A men’s gathering in Rankin Inlet saw some somber discussions and calls for action.
About two-dozen men attended the meeting at the community hall Thursday, July 13. They ranged from Elders to young people.
“As we know, we have lots of issues in Rankin,” said Noel Kaludjak, who formed the men’s committee to organize the gathering. “Social issues, family violence, lack of hunting skills, lack of tool making, addiction programs, alcohol, mental health.”
He added that a lot of people don’t seek mental health help until it’s too late.
“Our young men, some of them don’t know how to tie a rope on the sled. They don’t know how to get ready for survival properly…the list is long.”
So much was broken when Inuit were moved to settlement, said Kaludjak, who also mentioned the ability for men to properly raise families.
The group talked about the beer and wine store and struggles with alcohol.
“It’s too bad, the beer and wine store is not really helping,” remarked Kaludjak. “I thought it would be okay – people would go buy beer, go home, have a few beers, go to work the next day.”
The importance of language and Inuktitut was also discussed, as well as the need for programs like young hunters and opportunities for Elders to teach young men.
One man in attendance wanted more action and less talk.
“We need action, not just talk, talk, talk, talk,” he said. “We hear that all the time, every day. Stop talking and start doing so us young people can follow what you guys are trying to teach us.”
Another younger man shared his personal challenges with some of the stigmas around men.
“I was always told you’re old enough, you should know, you’re a boy, you should know,” he said, through tears. “I’m tired of that. We all are. And like (another participant) said, we have nowhere to go, nowhere to turn, so a bunch of us end up killing ourselves… We need to do something. Something needs to start.”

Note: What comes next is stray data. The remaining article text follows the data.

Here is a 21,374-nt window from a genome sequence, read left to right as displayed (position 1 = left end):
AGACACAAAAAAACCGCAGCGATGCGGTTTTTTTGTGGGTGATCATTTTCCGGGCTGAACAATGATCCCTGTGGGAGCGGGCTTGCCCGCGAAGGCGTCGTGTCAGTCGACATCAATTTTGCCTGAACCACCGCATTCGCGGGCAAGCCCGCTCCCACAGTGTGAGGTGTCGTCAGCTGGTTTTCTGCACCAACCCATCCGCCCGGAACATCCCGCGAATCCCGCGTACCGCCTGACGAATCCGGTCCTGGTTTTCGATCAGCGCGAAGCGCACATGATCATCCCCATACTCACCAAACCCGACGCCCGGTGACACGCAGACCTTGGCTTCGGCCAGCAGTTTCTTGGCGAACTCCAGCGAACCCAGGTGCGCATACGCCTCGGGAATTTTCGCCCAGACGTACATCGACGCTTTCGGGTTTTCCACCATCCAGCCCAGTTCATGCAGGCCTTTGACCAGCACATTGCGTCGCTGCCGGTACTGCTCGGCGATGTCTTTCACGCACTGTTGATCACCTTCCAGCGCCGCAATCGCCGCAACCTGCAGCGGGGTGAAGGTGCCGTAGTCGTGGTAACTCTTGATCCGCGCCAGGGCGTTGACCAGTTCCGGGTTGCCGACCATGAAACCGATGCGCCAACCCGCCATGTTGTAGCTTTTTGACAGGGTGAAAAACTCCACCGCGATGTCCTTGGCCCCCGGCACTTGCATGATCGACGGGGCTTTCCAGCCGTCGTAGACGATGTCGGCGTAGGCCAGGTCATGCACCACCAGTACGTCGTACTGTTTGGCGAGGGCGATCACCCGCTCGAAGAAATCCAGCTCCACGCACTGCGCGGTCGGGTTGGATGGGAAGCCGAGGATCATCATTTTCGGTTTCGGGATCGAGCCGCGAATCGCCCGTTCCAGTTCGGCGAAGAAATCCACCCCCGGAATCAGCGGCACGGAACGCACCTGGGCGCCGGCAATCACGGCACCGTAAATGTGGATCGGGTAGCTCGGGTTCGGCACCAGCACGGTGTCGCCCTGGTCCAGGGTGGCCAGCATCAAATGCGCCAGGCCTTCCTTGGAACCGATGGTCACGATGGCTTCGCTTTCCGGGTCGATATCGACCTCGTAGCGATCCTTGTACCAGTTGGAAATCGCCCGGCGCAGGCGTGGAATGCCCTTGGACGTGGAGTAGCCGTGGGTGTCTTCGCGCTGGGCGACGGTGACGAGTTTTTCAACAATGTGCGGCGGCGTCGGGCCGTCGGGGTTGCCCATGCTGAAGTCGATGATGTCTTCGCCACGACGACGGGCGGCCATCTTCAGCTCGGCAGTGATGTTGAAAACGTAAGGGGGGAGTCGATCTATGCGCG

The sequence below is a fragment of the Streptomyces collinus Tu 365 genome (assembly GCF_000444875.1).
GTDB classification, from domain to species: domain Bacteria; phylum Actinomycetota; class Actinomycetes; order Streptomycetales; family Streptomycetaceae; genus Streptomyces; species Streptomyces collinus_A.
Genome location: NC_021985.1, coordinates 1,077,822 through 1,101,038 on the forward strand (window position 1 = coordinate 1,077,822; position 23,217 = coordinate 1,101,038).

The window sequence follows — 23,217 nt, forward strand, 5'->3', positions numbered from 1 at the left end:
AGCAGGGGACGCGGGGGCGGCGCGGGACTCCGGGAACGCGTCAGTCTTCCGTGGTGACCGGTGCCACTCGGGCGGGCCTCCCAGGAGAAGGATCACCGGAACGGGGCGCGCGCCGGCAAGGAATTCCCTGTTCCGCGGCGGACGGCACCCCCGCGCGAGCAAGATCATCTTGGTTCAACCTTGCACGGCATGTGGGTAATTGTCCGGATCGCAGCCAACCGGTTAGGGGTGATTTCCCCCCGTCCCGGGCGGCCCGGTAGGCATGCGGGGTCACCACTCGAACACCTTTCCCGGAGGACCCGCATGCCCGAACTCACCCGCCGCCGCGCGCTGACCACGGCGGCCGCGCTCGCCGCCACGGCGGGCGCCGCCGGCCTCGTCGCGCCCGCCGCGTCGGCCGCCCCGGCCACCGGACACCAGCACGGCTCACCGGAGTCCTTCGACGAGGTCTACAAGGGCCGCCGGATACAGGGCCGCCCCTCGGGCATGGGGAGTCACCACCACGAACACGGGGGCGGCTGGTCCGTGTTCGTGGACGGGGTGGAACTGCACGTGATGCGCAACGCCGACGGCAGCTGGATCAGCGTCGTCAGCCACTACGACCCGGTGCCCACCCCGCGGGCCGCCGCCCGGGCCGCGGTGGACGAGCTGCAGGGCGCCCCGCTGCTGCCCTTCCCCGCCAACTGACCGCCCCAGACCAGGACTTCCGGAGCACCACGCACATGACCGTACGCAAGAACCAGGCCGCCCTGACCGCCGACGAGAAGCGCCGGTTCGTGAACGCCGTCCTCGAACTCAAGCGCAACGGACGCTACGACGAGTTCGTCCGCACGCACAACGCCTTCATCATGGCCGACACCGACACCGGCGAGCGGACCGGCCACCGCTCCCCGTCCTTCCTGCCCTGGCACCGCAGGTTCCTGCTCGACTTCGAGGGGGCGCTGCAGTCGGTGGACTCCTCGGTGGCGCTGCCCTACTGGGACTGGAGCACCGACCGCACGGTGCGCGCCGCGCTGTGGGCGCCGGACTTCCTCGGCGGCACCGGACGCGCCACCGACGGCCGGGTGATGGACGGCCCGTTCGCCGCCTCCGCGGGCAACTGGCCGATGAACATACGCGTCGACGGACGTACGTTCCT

He talked about the weight on his shoulders about not being able to pass on traditional skills to youth.
“That’s been bothering me all week,” he said. “I’ve been wanting to teach but I don’t have the resources. I was never taught myself.”
Kaludjak chimed in, echoing that core need for Inuit to know how to hunt and prepare meat and skins.
“It cannot be taken away,” he said about that urge. “But a lot of us grew up not being taught that.”
Kaludjak hopes the group can grow and make a positive impact in Rankin Inlet that would be seen and echoed by other communities. At the moment, it’s just getting off its feet.
“We have no money, we have no office, but that’s how we work,” said Kaludjak. “We need to make this a model for other communities to see. It starts with you guys.”
ᐊᖑᑎᑦ ᑲᖏᖅᖠᓂᕐᓂ ᑕᑯᓵᖅᐳᑦ ᑖᖅᑐᑦ ᐅᖃᐅᓯᐅᔪᓂᒃ, ᐱᓕᕆᒋᐊᖁᔨᓪᓗᑎᒡᓗ ᐊᖁᒍᑎᒃᓴᒥᒃ.
24ᒃ-ᑲᓴᑦ ᐊᖑᑎᑦ ᐃᓚᐅᓵᖅᐳᑦ ᑲᑎᖓᑎᑕᐅᑎᓪᓗᒋᑦ ᐱᖑᐊᕐᕕᖕᒥᑦ ᕿᑎᖅᖂᑦ ᔪᓚᐃ, 13. ᐃᓇᖅᑕᖃᖅᖢᓂ, ᒪᒃᑯᒃᑐᓪᓗ.
‘ᖃᐅᔨᒪᒐᑦᑕ , ᐊᑲᐅᖏᓕᐅᕈᑎᑕᖃᐅᕐᒪᑦ ᑲᖏᖅᖠᓂᕐᒥ,’ ᐅᖃᖅᐳᖅ ᓄᕆᐳ ᖃᓗᔾᔭᖅ, ᓴᕿᑎᑦᑎᓚᐅᖅᑐᖅ ᐊᖑᑎᓄᑦ ᑲᑕᖃᑎᖃᖃᑦᑕᕐᓂᖅ. ᐊᑲᐅᖏᓕᐅᖃᑎᒌᖕᓂᖅ, ᐃᓚᒌᖕᓄᑦ ᐊᓂᖅᓯᕆᖃᑎᒌᓂᖅ, ᐊᖑᓇᓱᒍᓐᓇᖏᓐᓂᖅ, ᐊᖑᓇᓲᑎᒃᓴᓕᐅᕈᓐᓇᖏᓐᓂᖅ, ᐅᓚᕕᓴᐃᔾᔪᑎᓄᑦ ᓯᐊᒻᒪᒃᑕᐅᓯᒪᓗᐊᖅᑐᓄᑦ ᐱᓕᕆᕝᕕᒃ, ᐃᒥᐊᓗᖕᓄᑦ ᐊᒪᓗ ᐃᓱᒪᓕᕆᓂᖅ.’
ᐅᖃᖅᖢᓂᓗ ᐅᓄᖅᑐᑦ ᐃᑲᔪᖅᑕᐅᔪᒪᓗᑎᒃ ᐊᐱᕆᕙᖏᒻᒪᑕ, ᑭᓯᐊᓂ ᑭᖑᕙᓗᐊᖅᑎᓪᓗᒍ.
‘ᐃᓚᖏᑦ ᐊᖑᑎᑦ ᓱᑲᑎᕆᔪᓐᓇᖏᒻᒪᑕ ᖃᒧᑎᒥᒃ. ᓇᓗᔪᑦ ᐸᕐᓇᒋᐊᒃᓴᖅ ᐱᖏᖕᓇᖏᑦᑐᒃᑯᑦ, ᐅᓗᕆᐊᓇᖏᑦᑐᒃᑯᓪᓗ..
ᓅᑕᐅᑎᓪᓗᒋᑦ ᐃᓄᐃᑦ ᓱᕋᓚᐅᕐᓯᒪᖕᒪᑕ, ᐅᖃᖅᐳᖅ ᖃᓗᔾᔭᖅ, ᐅᖃᓚᐅᕆᓪᓗᓂ ᐊᖑᑎᑦ ᐃᓚᖃᕐᓂᕐᒥᑦ
ᐅᖃᐅᓯᖃᕆᓪᓗᑎᒃ ᐃᒥᐊᓗᒃᑖᕐᕕᖕᒥ ᐊᔪᕈᑎᖏᓐᓂᓪᓗ.
‘ᐊᐃᑦᑖᖑᒐᓗᐊᖅ ᐃᒥᐊᓗᒃᑖᕐᕕᒃ ᐊᑲᔫᑎᖃᓗᐊᖏᒻᒪᑦ,’ ᖃᓗᔾᔭᖅ ᐅᖃᕆᕗᖅ. ‘ᐃᓱᒪᓚᐅᕋᒥᓕᒎᖅ ᖃᓄᐃᔮᖏᓂᖓᓂᒃ – ᐃᓄᐃᑦ ᐱᐊᑖᖅᐸᑕ, ᐊᖏᕋᐅᒃᓗᑎᒃ, ᐱᐊᑐᐊᕐᔪᑐᐃᓐᓇᕐᓗᑎᒃ, ᐃᖃᓇᐃᔭᕆᐊᓕᕐᓗᑎᒡᓗ ᓴᓇᕕᐊᓄᑦ ᐃᖃᓇᐃᔭᕆᐊᖏᓐᓇᕈᓐᓇᕐᓗᑎᓗ ᐊᖃᒍ..ᐊᐃᑉᐹᑦᑯᑦ ᐅᑯᐃᑐᐊᕌᖓᑦ ᐊᖓᔮᓕᖅᐸᒃᐳᒍᑦ, ᑕᐃᒪᐃᑉᐳᖅ.’
ᐃᓄᒃᑐᑦ ᐅᖃᐅᓯᖅ ᐅᖃᐅᓯᐅᓚᐅᕆᕗᖅ, ᐱᓕᕆᐊᒃᓴᖅᑕᖃᕆᐊᖃᕐᓂᖓᓂᒃ ᒪᒃᑯᒃᑐᓄᑦ ᐊᖑᓇᓱᒃᑎᓄ ᐊᒪᓗ ᐃᓐᓇᐃᑦ ᐃᓕᓐᓂᐊᖅᑎᑦᑎᓗᑎᒃ ᖃᐅᔨᒪᔭᕐᒥᓂᒃ..
ᐊᖑᑎ ᐃᓚᖓ ᐱᖁᔨᓚᐅᖅᐳᖅ ᐱᓪᓚᑦᑖᖅᑐᒥᒃ, ᐅᖃᓚᑐᐃᓇᖏᓪᓗᑎᒃ.
‘ᐱᒋᐊᖅᑐᖃᕆᐊᖃᖅᐳᖅ, ᐅᖃᓪᓚᑐᐃᓇᖏᓪᓗᑕ,’ ᐅᖃᖅᐳᖅ. ‘ᖃᐅᑕᒪᑦ ᑐᓴᖅᐸᒃᑕᕗᑦ. ᐅᖃᓚᑐᐃᓇᖏᓪᓗᑕ
ᐱᒋᐊᑐᐃᓐᓇᓕᖅᑕ, ᒪᒃᑯᖕᓂᖅᓴᖅᑎᒍᑦ ᓚᓕᒐᒃᓴᖃᕐᓂᐊᕋᑦᑕ ᐃᓕᑦᑎᖁᔭᔅᓯᓐᓂᒃ.’ ᐃᓚᖓ ᓄᑲᖅᖠ ᐊᖑᑎ ᐊᔪᕈᑎᒥᓂᒃ ᐃᖕᒥᓄᑦ ᐅᖃᐅᓯᖃᕆᓪᓗᓂ ᐊᖑᑎᑦ ᐱᔪᑎᒋᓪᓗᒋᑦ.
ᐅᖃᐅᔭᖏᓐᓇᐅᔭᓚᐅᖅᑐᖓ ᐊᓇᕈᖅᑐᐊᓘᔪᑎᑦ, ᖃᐅᔨᒪᓪᓗᐊᖅᑐᑎᑦ, ᐊᖑᑎᐅᔪᑎᑦ, ᖃᐅᔨᒪᓪᓗᐊᖅᑐᑎᑦ,’ ᐅᖃᖅᐳᖅ, ᕿᐊᓪᓗᓂ. ‘ᐃᕿᐊᖑᖅᑕᕋ ᑕᒪᓐᓇ. ᑕᒪᑦᑕ ᐃᓚᐅᔪᖅᑎᒍᑦ, ᐅᖃᖅᐳᖅ, ᓇᒧᖓᐅᔭᒃᓴᖃᖏᓐᓇᑦᑕ, ᓵᕕᒃᓴᖃᖏᖢᑕ, ᐃᓅᓯᖅᐳᑦ ᓇᑲᑦᑕᓕᖃᑦᑕᖅᐸᕗᑦ… ᐋᕿᒃᓱᕆᐊᖃᖅᑕᕗᖅ. ᐱᒋᐊᖅᑐᖃᕆᐊᖃᖅᑐᖅ.’
ᐅᖃᐅᓯᖃᖅᐳᖅ ᐅᕿᖏᑦᑐᒥᒃ ᑎᒍᒥᐊᕐᓂᖃᕐᓂᖓᓂᒃ ᐃᓄᐃᑦ ᖃᐅᔨᒪᔭᑐᖃᖓᓂᒃ ᐃᓕᓐᓂᐊᖅᑎᑦᑎᔪᓐᓇᖏᓐᓇᒥ ᒪᑯᒃᑐᓂᑦ.
‘ᐃᓱᒪᓗᑎᒋᓇᕋᒥᐅᒃ ᐱᓇᓱᐊᕈᓯᕐᒥ,’ ᐅᖃᖅᐳᖅ. ᐃᓕᓐᓂᐊᖅᑎᑦᑎᔪᒪᒐᓗᐊᕋᒥ, ᐱᔾᔪᑎᒃᓴᖃᖏᖢᓂᓗ. ᐅᕙᓐᓂᒃ ᐃᓕᑦᑎᓚᐅᖅᓯᒪᑎᑕᐅᖏᓐᓇᒪ.’
ᖃᓗᔾᔭᖅ ᓂᐱᖁᖅᑐᔪᒥᒃ ᐅᖃᖅᐳᑦ , ᑐᓴᖅᑕᐅᔪᒪᓪᓗᓂ ᐃᓄᐃᑦ ᖃᐅᔨᒪᔭᕆᐊᖃᕋᒥᒃ ᐊᖑᓇᓱᖕᓂᕐᒥᒃ, ᓂᕿᓂᒃ ᓴᓇᒃᓴᐃᓂᕐᒥᓐ, ᐊᒥᓕᕆᓂᕐᓗ..
‘ᐊᖅᓵᖅᑕᐅᔭᕆᐊᖃᖏᒻᒪᑦ ᐱᖁᓯᖅ,’ ᐅᖃᖅᐳᖅ ᐊᒃᓱᕈᖅᖢᓂ. ‘ᑭᓯᐊᓂ ᐅᓄᖅᑐᑎᒍᑦ ᐃᓕᓐᓂᐊᖅᑎᑕᐅᓯᒪᖏᓐᓇᑦᑕ ᑕᐃᒪᓐᓇ.
ᖃᓗᔾᔭᖅ ᐊᑯᑎᓄᑦ ᑲᑎᓐᓂᐅᖃᑦᑕᕐᓂᖅ ᐱᕈᖁᓪᓗᓂᒡᔪᒃ ᐊᑲᐅᔪᒥᓕᖁᓪᓗᒍ ᑲᖏᖅᖠᓂᖅ, ᐅᔨᕆᔭᐅᓗᓂᓗ ᒪᓕᒃᑕᐅᔪᒪᓕᕐᓗᑎᑦ ᓄᓇᓕᑦᑕ ᐊᓯᐊᓄᑦ. ᒪᓇᐅᔪᖅ ᐱᒋᐊᓕᓵᑐᐃᓐᓇᕐᒪᑦ.
ᑮᓇᐅᔭᖃᖏᓐᓇᑦᑕ, ᐃᖃᓇᐃᔭᕐᕕᖃᖏᓐᓇᑦᑕ, ᑭᓯᐊᓂ ᑕᐃᒪᓐᓇ,’ ᐅᖃᖅᐳᖅ ᖃᓗᔾᔭᖅ. ‘ᐋᕿᒃᓯᔭᕆᐊᖃᖅᑐᒍᑦ ᐱᑯᒋᔭᐅᓗᑕ ᐊᔪᒥᒋᔭᐅᓕᕐᓗᑕᓗ ᓄᓇᓕᐅᖃᑎᑦᑎᓐᓄᑦ. ᐃᓕᒃᓯᓐᓂ ᐱᒋᐊᖅᐳᖅ.’